Ideally there would also be an example of each possible verb-alternation pair (where the verb should be shown in the non-basic alternant form). However, since some alternations are very productive and occur with a large number of verbs, this would be too much work for most contributors, so a complete set of verb-alternation pair examples is not required.

DATABES FIELDS:
Primary text: Please give the example text in the way the language is normally written by linguists.
Original orthography: Give the original orthography, if it differs from the way linguists write the language (e.g. if it is in a different script).
Analyzed text: This field is for text with hyphenation or other annotation, if required for morpheme-by-morpheme glosses.
Gloss: Morpheme-by-morpheme gloss, following the Leipzig Glossing Rules.
Translation: Idiomatic translation into English.
Other translation: Idiomatic translation into a major language other than English.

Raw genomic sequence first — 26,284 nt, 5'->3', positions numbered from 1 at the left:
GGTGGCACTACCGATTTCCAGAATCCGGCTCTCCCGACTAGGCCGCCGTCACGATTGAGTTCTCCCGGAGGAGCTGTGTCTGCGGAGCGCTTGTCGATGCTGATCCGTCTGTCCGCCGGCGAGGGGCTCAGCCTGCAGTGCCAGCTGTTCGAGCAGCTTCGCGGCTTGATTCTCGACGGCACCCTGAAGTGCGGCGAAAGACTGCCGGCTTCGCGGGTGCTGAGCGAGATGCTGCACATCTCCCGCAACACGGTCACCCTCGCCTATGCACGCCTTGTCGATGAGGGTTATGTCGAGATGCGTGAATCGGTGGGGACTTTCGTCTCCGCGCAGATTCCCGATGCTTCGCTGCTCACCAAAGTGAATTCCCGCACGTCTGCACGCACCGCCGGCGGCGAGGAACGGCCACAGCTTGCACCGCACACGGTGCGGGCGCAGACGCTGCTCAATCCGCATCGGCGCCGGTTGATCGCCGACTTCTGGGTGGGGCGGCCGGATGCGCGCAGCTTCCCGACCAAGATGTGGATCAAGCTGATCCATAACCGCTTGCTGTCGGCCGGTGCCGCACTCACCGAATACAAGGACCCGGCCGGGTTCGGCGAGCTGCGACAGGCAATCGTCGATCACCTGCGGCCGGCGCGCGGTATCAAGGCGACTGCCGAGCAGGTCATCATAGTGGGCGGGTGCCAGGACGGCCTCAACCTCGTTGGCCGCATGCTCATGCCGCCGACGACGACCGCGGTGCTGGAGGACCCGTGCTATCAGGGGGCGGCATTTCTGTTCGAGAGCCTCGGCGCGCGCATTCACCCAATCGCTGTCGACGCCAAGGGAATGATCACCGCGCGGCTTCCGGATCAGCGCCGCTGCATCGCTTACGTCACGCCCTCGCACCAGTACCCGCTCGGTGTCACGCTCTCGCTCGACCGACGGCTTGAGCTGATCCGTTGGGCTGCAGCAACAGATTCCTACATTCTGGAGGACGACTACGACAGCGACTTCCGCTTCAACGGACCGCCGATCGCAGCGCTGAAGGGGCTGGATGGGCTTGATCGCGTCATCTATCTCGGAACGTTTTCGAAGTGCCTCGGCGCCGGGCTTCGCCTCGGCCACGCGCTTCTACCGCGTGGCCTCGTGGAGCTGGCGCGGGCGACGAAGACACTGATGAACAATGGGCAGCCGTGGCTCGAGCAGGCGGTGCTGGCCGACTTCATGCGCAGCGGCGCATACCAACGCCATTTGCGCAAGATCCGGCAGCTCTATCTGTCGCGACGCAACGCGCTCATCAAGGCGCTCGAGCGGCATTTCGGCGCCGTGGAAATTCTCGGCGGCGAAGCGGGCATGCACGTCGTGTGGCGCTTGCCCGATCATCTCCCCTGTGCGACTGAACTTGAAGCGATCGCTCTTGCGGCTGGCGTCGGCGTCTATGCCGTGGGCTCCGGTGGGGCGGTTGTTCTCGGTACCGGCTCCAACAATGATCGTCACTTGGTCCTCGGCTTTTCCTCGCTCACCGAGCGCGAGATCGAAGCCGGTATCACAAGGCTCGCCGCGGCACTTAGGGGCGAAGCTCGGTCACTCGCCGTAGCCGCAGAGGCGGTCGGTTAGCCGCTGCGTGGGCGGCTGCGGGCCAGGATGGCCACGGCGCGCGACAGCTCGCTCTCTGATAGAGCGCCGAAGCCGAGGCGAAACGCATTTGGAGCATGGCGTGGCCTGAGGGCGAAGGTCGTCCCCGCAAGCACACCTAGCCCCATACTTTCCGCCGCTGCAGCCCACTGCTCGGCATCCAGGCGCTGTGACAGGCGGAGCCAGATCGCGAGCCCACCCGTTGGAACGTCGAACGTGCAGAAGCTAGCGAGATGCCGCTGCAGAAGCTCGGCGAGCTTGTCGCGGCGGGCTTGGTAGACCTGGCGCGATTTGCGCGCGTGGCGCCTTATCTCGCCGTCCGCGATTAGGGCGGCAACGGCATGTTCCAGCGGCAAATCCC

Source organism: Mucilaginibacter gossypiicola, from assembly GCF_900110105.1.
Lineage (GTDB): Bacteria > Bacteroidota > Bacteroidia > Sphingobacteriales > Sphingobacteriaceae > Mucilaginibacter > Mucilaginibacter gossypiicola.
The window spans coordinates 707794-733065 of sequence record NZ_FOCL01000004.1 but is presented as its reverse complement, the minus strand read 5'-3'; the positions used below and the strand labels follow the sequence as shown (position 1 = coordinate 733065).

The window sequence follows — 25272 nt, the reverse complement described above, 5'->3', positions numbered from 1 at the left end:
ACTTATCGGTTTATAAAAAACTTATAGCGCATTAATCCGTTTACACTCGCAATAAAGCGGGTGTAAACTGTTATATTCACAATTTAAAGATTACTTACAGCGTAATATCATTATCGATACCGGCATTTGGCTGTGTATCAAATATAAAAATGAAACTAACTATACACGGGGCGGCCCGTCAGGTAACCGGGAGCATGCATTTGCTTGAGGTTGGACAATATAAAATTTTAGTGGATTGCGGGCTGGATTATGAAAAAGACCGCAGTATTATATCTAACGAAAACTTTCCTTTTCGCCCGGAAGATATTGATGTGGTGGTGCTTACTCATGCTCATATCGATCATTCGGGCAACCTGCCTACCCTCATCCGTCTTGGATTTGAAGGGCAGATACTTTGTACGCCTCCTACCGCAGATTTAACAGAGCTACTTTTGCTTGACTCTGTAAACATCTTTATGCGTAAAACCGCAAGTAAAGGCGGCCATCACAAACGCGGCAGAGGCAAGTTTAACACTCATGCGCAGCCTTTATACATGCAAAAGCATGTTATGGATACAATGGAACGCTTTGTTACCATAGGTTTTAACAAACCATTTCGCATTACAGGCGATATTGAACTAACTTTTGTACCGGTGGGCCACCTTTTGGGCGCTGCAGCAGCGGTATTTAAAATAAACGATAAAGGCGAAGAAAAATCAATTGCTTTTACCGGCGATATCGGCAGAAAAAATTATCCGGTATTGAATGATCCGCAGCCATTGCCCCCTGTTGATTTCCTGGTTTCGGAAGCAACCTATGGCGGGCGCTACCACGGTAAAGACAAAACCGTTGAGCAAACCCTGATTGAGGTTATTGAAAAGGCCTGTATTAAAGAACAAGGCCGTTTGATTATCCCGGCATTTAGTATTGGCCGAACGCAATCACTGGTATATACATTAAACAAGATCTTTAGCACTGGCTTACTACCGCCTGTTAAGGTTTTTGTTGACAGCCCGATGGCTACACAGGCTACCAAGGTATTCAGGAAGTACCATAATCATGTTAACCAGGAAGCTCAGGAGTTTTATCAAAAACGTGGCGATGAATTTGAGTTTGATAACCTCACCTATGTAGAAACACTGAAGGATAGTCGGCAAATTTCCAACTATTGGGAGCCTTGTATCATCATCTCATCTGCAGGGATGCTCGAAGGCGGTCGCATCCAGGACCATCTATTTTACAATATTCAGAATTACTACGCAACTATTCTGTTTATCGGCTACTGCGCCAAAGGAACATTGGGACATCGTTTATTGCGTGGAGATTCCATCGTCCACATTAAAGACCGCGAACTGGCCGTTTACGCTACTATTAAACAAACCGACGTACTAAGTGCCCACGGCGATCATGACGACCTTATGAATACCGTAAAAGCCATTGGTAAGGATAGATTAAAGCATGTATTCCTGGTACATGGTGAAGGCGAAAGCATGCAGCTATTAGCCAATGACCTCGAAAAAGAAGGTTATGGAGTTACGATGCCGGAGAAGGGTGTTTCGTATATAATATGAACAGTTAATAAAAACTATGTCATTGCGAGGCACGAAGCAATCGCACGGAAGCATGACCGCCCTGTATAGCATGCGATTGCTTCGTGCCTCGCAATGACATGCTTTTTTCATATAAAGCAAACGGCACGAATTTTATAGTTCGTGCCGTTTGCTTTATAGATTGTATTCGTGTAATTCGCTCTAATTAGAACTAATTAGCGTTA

Comments: Any kind of comments on the example.
Example type: Select one example type from the list (elicited from speaker, naturalistic spoken, naturalistic written, constructed by linguist, constructed by native speaker linguist, other).
relationships:
Source person: Give the name of the source person if the example was elicited or constructed.
Reference: Include a reference if the example is naturalistic (written or spoken)
Pages: Page number of reference

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7. Coding frames

7.1 Defining valency